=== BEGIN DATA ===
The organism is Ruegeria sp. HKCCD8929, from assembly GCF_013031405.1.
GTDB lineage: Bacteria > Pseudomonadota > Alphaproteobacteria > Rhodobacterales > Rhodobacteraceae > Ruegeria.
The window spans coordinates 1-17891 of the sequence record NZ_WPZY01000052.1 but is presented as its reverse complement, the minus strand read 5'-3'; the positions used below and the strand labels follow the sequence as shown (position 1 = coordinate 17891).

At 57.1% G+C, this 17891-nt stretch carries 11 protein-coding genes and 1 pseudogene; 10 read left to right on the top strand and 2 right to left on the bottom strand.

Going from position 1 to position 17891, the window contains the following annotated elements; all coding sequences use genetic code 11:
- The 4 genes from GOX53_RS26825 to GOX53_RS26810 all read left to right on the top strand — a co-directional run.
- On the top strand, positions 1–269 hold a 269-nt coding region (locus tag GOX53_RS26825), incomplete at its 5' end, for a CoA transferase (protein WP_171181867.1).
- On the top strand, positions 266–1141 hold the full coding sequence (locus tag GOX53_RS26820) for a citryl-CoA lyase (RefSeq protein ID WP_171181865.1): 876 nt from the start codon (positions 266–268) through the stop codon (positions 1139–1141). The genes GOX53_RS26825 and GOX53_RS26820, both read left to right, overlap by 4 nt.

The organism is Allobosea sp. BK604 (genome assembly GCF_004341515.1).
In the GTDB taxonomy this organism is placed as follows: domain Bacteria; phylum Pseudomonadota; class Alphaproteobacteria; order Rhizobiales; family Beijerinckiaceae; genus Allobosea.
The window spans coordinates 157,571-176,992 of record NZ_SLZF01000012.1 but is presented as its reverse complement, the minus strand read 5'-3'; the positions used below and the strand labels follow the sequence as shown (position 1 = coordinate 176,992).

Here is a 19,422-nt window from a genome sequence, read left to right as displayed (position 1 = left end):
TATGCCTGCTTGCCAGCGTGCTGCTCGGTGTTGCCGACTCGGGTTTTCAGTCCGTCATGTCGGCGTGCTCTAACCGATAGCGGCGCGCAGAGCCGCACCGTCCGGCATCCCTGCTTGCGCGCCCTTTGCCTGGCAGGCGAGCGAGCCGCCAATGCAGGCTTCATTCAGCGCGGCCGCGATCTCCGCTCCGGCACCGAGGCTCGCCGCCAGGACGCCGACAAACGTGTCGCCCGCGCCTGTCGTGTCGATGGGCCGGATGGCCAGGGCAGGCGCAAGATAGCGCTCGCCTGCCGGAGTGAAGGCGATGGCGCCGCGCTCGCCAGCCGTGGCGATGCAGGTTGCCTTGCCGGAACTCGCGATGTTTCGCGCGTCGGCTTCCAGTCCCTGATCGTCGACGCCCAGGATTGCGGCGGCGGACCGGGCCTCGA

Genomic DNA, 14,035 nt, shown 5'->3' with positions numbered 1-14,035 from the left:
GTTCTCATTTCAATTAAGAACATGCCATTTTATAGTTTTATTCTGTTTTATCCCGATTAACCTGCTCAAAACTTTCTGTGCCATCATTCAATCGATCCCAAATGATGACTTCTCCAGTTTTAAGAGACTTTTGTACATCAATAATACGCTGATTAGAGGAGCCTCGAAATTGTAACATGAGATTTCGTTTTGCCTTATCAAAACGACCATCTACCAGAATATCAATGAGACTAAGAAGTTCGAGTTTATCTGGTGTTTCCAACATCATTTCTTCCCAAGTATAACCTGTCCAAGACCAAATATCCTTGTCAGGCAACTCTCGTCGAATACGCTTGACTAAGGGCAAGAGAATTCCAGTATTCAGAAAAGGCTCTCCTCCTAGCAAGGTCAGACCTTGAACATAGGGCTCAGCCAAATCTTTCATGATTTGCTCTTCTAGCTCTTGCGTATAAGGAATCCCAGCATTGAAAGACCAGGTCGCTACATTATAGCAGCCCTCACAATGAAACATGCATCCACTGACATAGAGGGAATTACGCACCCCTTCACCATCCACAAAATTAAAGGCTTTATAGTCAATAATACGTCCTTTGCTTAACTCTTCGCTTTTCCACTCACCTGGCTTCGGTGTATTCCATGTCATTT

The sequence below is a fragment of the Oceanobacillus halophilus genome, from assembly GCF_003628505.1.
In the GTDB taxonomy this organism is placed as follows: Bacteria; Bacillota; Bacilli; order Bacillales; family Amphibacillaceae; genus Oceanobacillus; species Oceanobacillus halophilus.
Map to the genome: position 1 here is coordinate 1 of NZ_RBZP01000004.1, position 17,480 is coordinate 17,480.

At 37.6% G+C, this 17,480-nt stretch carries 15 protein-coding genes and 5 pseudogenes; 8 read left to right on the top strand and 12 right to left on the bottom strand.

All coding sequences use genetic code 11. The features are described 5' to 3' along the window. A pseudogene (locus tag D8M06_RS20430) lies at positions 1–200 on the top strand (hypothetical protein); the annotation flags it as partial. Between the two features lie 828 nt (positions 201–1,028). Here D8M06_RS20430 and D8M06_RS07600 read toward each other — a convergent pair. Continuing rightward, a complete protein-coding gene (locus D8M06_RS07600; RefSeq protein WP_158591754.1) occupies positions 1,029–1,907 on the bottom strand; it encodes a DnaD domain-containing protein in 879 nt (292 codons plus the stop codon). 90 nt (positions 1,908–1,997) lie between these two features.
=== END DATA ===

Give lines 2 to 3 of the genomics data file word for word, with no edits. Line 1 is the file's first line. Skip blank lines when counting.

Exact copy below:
GTDB lineage: Bacteria > Pseudomonadota > Alphaproteobacteria > Rhodobacterales > Rhodobacteraceae > Ruegeria.
The window spans coordinates 1-17891 of the sequence record NZ_WPZY01000052.1 but is presented as its reverse complement, the minus strand read 5'-3'; the positions used below and the strand labels follow the sequence as shown (position 1 = coordinate 17891).